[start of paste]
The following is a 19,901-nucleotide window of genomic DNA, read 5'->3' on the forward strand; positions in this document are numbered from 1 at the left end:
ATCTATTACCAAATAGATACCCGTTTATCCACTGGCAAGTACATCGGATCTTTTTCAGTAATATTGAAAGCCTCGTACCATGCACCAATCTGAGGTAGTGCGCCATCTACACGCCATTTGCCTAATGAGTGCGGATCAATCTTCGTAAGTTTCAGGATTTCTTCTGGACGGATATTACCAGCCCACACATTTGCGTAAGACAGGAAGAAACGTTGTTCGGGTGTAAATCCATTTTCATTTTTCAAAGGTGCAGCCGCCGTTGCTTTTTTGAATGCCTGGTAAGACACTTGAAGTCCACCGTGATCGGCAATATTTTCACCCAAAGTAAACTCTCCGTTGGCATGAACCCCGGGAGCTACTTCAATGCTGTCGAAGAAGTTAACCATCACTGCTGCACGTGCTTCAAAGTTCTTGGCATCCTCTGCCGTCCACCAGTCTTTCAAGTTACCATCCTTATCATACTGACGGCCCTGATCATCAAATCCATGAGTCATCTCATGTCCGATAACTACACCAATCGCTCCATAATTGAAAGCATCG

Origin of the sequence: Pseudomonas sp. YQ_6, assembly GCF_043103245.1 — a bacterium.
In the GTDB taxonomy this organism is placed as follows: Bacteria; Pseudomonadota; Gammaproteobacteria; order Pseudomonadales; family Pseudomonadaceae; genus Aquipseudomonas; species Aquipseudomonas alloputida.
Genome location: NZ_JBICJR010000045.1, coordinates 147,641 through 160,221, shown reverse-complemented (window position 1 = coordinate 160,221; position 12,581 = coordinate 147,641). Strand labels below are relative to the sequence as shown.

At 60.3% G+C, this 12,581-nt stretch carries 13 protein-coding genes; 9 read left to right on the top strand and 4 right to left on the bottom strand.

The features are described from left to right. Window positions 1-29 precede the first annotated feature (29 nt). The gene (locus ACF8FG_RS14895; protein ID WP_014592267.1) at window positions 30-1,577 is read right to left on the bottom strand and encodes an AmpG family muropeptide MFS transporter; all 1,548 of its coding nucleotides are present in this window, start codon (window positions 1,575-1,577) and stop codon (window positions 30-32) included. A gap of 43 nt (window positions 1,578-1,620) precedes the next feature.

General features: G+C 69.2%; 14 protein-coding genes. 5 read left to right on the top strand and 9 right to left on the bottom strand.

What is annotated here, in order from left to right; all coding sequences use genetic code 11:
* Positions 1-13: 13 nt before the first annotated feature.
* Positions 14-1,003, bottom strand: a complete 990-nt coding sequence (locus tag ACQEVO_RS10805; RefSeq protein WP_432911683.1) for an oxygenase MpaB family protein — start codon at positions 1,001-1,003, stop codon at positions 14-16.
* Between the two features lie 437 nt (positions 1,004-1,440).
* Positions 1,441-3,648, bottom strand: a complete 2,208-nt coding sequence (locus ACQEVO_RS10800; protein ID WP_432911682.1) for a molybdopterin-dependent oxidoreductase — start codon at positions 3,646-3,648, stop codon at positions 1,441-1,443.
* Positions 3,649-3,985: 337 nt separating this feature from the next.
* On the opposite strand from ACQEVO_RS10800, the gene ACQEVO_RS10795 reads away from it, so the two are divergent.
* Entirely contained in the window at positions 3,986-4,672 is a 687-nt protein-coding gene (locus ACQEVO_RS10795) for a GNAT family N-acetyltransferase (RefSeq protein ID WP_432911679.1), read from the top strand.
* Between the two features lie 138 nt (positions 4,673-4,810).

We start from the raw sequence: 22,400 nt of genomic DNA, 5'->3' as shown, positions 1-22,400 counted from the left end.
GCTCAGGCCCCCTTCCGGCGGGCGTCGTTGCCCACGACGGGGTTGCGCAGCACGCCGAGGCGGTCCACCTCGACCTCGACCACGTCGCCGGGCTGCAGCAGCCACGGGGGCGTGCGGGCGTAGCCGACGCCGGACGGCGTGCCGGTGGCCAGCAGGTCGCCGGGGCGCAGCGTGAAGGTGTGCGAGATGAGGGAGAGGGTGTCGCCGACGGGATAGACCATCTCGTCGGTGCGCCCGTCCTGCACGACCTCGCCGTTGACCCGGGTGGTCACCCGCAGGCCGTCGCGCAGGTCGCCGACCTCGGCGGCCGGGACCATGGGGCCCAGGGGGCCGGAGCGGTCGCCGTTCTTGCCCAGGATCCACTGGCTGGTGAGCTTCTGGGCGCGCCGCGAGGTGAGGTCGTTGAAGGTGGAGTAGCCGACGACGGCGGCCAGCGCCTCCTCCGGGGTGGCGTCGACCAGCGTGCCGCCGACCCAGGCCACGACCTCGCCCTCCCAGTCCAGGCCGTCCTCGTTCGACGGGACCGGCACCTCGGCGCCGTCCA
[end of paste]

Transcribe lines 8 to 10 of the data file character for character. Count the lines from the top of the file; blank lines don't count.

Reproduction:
General features: G+C 69.2%; 14 protein-coding genes. 5 read left to right on the top strand and 9 right to left on the bottom strand.

What is annotated here, in order from left to right; all coding sequences use genetic code 11:
* Positions 1-13: 13 nt before the first annotated feature.